Segmentation Review

Typically, the kernel uses only a few GDT entries: some for the hardware's data structures (e.g., Task State Segment), and others for the OS to use. For example, the kernel may use only two segment descriptors, one for the user's address space (USEGMENT), and another for the kernel's address space (KSEGMENT). The contents of the KSEGMENT descriptor remain constant throughout the execution of the system, as the kernel does not change its own location. The contents of the USEGMENT descriptor are overwritten on every context switch, and loaded with the base and limit values of the current process.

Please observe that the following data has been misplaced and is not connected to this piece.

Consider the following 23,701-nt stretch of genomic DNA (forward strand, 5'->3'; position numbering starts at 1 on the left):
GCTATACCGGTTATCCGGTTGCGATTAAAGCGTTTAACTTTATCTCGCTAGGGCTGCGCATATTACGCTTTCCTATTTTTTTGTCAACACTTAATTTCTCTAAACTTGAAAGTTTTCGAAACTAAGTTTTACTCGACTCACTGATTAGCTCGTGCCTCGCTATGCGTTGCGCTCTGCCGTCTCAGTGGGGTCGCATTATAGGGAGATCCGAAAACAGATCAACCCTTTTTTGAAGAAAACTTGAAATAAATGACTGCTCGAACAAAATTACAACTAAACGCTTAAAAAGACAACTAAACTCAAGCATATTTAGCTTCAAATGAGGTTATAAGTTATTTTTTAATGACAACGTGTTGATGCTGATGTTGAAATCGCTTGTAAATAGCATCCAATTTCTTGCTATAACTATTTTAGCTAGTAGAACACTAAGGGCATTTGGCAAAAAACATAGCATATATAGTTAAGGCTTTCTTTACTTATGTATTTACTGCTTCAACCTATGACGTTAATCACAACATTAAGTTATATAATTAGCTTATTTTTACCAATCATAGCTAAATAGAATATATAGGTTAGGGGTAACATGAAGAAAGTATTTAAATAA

Caching of Segment Descriptors

A segment descriptor is cached on the CPU (on chip) each time a segment register is loaded. Thus the logic to translate a virtual address (VA) through segmentation does not require a memory access.

Address translation and sharing using page tables

Why do we care about x86 address translation?

Why aren't protected-mode segments enough?

Translation using page tables (on x86):